There was some recognition by the government of the need to reward the African American workers in some significant ways. By that time the Tuskeegee Airmen; the Pearl Harbor naval hero, Dorie Miller; and the heroic tank division that fought so valiantly in Southern Europe, had earned an indisputable place in the lore of the country. In response, there were 17 victory ships named for famous black citizens. Three that were built and launched to great celebrations here in Richmond were the SS George Washington Carver, the SS Robert S. Abbott (Publisher of the Chicago Defender), and the SS John Hope (black educator). In addition there were three victory ships named for historically black colleges; the SS Fisk, the SS Xavier, and the SS Talledega.

By far the most intriguing find in the log of ships launched in Richmond in March and April of 1944, the SS Ethiopia and the SS Touissaint L'Ouverture (the latter named for the great black revolutionary leader who led Haitians against the French. What I wouldn't give to be able to unearth records of the discussions that led to these choices! When we recall that these honors were conferred at a time when segregation was still full-blown and when the country was still locked in the grip of Jim Crow, it seems miraculous that -- even then -- there were those who were trying desparately to "get it right." And, there still are.

This suggests an important rationale for the teaching of Black History to African American children. Embedded in such teachings is the invisible pride-builder of self-respect. "We, too, have heroes and I, too, can be one" comes from knowing what's gone before. I learned as a small business owner in Berkeley -- in a very low-income community -- that people learn to respect only by being respected, and that it is rarely otherwise.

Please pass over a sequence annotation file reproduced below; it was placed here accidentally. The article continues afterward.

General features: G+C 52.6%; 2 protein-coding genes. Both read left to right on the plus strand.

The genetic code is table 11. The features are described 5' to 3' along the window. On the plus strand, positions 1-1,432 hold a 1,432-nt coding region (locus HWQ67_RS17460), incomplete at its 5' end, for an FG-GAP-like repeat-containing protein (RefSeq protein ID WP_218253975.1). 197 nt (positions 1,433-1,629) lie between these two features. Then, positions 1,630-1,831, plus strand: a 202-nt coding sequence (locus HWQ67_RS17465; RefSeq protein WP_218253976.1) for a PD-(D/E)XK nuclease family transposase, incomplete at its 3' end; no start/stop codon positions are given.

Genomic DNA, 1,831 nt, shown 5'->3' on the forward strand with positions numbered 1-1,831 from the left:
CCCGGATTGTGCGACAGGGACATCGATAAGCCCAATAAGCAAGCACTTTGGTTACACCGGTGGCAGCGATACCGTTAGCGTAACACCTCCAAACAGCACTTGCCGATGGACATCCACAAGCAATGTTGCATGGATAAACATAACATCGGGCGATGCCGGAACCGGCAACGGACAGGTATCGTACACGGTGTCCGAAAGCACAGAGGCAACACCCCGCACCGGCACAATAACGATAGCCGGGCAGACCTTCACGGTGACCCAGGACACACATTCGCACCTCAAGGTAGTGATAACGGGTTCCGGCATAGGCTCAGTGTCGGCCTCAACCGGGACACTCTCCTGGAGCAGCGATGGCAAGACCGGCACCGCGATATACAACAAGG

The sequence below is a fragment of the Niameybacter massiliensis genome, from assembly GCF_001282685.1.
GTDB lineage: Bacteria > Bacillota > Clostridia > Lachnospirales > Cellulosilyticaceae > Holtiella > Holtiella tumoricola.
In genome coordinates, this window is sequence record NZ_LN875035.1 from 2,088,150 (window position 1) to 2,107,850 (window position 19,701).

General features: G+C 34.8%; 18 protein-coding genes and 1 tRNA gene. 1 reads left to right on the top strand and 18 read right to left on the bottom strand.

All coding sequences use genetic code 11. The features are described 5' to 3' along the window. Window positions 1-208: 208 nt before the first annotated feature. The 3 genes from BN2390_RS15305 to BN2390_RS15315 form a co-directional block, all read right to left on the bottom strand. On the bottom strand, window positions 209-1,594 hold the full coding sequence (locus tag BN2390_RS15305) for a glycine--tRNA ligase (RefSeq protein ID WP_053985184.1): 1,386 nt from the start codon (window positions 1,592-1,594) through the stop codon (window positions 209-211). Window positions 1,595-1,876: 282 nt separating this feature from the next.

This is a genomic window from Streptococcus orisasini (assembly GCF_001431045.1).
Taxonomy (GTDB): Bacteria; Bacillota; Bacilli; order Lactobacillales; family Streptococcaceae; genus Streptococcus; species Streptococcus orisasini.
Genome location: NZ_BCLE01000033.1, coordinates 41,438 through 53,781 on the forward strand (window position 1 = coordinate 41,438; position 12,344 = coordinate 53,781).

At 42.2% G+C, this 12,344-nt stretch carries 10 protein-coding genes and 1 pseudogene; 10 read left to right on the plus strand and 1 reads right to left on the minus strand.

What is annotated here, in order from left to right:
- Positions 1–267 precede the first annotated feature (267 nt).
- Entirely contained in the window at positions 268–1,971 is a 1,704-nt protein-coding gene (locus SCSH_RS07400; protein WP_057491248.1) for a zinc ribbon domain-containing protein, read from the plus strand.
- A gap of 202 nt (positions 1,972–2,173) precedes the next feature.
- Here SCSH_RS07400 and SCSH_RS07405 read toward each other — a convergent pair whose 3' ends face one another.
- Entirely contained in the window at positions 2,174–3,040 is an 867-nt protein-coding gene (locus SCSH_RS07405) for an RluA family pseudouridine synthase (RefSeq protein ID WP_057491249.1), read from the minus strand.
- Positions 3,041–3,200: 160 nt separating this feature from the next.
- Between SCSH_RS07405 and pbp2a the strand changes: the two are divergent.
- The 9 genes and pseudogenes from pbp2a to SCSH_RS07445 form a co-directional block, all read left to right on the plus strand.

Richmond was incorporated in August of 1905. This will be our Centennial year. That year begins in little more than 3 months -- and I see little preparation for what should be a monumental opportunity to share some of this history -- and to re-visit the era of the re-birth of Richmond when it grew -- almost overnight -- from a sleepy little industrial town of 20,000 to 108,000 at the beginning 1942.

Coming together in the back of my brain are some seemingly unrelated but surely connected events:

A few weeks ago we reeled from the senseless killing of a 17 year-old African American honor student, Terrance Kelly. He was only 2 days away from escaping a questionable future in a crime-ridden corner of the community. He'd received an athletic scholarship and was leaving for Oregon to enter college. The 16 year-old youngster who wielded the gun that ended Terrance's life's only defense was that he'd been "Dissed." (i.e., disrespected.) I'm not sure that any of us is aware of just how important that word has become in communities where -- since slavery, Jim Crow, (yes) and the struggles for equality in this city following WWII -- there has been so little respect to draw upon.

Due to inadequate education from revisionist textbooks that left out all references to meaningful black history until recent years and despite the efforts of a few enlightened teachers ... with little opportunity to understand the why of it, the lack thereof may have become lethal in some frightening way. "Dissing" is the word used by youth, but the feeling expressed by the word is universally recognizable ... a feeling that crosses the generations and robs us all of some immutable something that we can rarely define, that by now is buried deep in the DNA of our children, that bleeds out of our pores, restricts our vision, and profoundly limits opportunities to gain and live a lifestyle worthy of achieving it.

My work with the National Park Service has ended far too soon. I was just getting into the rhythm of it. Now I'm seriously considering ways to get this city to engage me to oversee a yearlong centennial celebration. Far fetched? Of course it is. They have no idea that they even need one, or that they need me to give it life. As has been true many times in the past, I'm running around with answers to questions that nobody is asking!